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07 May 2019 | Story Valentino Ndaba | Photo Charl Devenish
Noko Masalesa
Noko Masalesa, Director of Protection Services, in conversation with students and stakeholders to plan a safe way forward.

Safety and security are human rights that constitute social justice. At the centre of the agenda at the University of the Free State’s (UFS) Social Justice Week held on the Bloemfontein Campus from 17-22 April 2019 were discussions about off-campus safety. Stakeholders agreed on an upgrade to security measures in order to ensure the success and wellbeing of the student population.

A call to students

Prof John Mubangizi, Dean of the Faculty of Law, in his capacity as representative of the UFS Rector and Vice-Chancellor, Prof Francis Petersen, expressed his view on institutions of higher learning no longer functioning as ivory towers. “For any initiative to succeed, collaboration is necessary between key roleplayers,” he said.

He aptly pointed out that: “We cannot underscore the importance of safety and security, not only for the university but also for the communities around us. What the university does benefits the community and vice versa. I pledge the university’s commitment to play a leading part to ensure that the collaboration works,” said Prof Mubangizi.

Beefing up security: Who is involved?

In view of the collaborative effort Prof Mubangizi alluded to, the engagement was twofold. First was the roundtable discussion facilitated by Protection Services which then escalated into a public dialogue where students had the opportunity to interact with external delegates.

The South African Police Services, Community Police Forum, Private Security, Mangaung Metropolitan Municipality, Provincial Commissioner, and Deputy Minister of Police were well represented in this critical conversation. Internally, members of Protection Services, Housing and Residence Affairs, Student Affairs, Institute for Social Justice and Reconciliation, Student Representative Council, and the Department of Criminology heard the plight of off-campus safety faced by students.

Changes in the horizon

The discussions culminated with recommendations which will see the future of student safety take a different direction. According to Skhululekile Luwaca, former SRC president, these include “the municipality’s commitment to immediately address issues such as street lights and enforcing by-laws, ensuring an integrated accreditation system, and drafting a policy for off-campus accommodation, running more crime awareness campaigns, and giving police patrols more visibility.”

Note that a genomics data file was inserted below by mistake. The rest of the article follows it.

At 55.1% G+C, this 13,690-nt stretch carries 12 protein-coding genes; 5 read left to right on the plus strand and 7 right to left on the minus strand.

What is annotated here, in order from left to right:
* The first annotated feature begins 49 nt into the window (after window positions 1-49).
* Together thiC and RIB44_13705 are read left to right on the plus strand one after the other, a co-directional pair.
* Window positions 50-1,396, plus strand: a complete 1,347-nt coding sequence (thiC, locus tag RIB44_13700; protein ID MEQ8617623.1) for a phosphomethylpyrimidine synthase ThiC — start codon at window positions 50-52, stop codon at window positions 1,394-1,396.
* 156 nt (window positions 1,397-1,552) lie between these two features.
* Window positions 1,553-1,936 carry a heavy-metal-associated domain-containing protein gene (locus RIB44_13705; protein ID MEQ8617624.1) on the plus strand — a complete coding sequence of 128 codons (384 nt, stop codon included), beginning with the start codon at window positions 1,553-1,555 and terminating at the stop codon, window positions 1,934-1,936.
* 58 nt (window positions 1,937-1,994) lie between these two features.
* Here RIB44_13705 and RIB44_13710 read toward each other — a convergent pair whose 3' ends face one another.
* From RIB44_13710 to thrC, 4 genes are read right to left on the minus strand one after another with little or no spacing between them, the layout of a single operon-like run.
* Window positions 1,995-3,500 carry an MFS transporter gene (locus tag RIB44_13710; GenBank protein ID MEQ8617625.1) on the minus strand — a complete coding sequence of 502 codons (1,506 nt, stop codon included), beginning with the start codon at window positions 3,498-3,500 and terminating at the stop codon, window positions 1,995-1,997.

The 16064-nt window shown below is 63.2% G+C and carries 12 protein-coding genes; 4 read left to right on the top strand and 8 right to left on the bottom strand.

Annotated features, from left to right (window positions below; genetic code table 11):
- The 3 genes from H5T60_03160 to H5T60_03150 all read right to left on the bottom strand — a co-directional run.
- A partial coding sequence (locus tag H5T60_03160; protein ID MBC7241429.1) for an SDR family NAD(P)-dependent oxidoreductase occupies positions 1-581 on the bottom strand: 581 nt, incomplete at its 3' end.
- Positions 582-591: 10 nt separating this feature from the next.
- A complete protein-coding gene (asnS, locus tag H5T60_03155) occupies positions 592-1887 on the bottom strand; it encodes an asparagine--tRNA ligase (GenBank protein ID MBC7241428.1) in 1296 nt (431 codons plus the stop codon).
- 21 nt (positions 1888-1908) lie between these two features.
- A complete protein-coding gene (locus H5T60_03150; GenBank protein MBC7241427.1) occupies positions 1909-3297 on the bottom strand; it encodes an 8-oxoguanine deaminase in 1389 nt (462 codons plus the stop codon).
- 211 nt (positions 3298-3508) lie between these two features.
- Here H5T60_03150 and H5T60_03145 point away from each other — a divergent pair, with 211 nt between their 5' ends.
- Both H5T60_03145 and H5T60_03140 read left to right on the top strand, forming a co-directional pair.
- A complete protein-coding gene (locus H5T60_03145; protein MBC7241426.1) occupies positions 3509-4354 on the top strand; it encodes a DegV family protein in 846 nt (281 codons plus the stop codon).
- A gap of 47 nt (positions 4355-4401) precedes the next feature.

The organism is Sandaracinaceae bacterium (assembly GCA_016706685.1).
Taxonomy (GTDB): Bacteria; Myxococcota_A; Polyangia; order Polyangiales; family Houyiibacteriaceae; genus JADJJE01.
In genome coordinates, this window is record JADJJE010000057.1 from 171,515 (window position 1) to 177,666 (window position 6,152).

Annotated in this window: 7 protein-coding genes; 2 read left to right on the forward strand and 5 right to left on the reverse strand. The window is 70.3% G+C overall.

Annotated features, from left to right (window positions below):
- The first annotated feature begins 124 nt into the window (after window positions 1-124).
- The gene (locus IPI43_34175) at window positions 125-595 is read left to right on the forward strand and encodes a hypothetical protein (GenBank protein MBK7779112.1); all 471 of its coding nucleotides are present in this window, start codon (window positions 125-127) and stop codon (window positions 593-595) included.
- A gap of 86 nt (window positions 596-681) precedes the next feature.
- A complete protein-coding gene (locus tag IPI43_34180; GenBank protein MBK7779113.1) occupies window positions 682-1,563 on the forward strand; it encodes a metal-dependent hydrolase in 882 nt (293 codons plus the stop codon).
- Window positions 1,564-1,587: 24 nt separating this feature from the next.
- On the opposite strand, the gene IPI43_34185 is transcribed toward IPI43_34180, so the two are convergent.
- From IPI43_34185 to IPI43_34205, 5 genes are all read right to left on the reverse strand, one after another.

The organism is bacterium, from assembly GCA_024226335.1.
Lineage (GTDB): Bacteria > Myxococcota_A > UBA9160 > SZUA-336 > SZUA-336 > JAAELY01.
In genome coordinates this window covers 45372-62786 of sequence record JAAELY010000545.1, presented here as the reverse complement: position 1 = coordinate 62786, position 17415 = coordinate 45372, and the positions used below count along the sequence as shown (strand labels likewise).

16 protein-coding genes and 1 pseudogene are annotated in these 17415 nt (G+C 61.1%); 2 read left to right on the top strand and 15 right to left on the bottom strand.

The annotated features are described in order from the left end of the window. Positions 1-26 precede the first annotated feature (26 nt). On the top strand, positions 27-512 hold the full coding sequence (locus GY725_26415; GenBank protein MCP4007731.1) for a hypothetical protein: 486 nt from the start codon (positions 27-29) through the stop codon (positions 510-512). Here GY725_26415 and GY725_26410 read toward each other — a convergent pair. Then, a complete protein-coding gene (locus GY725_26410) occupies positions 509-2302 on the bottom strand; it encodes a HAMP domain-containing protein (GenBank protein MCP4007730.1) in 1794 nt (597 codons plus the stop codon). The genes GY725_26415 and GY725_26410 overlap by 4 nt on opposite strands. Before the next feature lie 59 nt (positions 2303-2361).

In addition to resolving to set up a student safety forum with all the stakeholders, the Mangaung Metropolitan Municipality has invited the UFS to join Reclaim the City – a safety forum where practical solutions to crime are devised and implemented on a weekly basis.


News Archive

UFS Law Clinic launches Access to Justice Cluster in the Eastern Free State
2010-05-13

In order to initiate support services for various paralegal associations in the Eastern Free State, the Law Clinic at the University of the Free State (UFS) recently launched the Free State Access to Justice Cluster. The cluster that is funded by Atlantic Philanthropists is managed by the UFS Law Clinic as part of their community engagement initiatives.

The overall objective of the cluster is to increase access to justice to rural and indigent communities in the region. Furthermore, quality legal services will be provided to all individuals and groups whose fundamental rights have been abused; the professional capacity of paralegals will be improved; and workshops will be facilitated to inform communities regarding their rights and duties to empower them.

Adv. Inez Bezuidenhout from the UFS Law Clinic says, “The clinic envisages reaching the aforesaid objectives through the provision of support legal services; providing training, assisting with the dissemination of information and lobbying for a stronger and an expanded network of stakeholders in the access to justice arena.”

This initial meeting, attended by various delegates from the Eastern Free State region, was mainly geared towards the identification of challenges and to establish solutions to the problems experienced by paralegals in the provision of legal services in rural communities.

“The cluster is a non-governmental organisation independent of any political party or religious affiliation. It comprises different organisations all aimed at assisting indigent community members with access to justice,” says Adv. Bezuidenhout.

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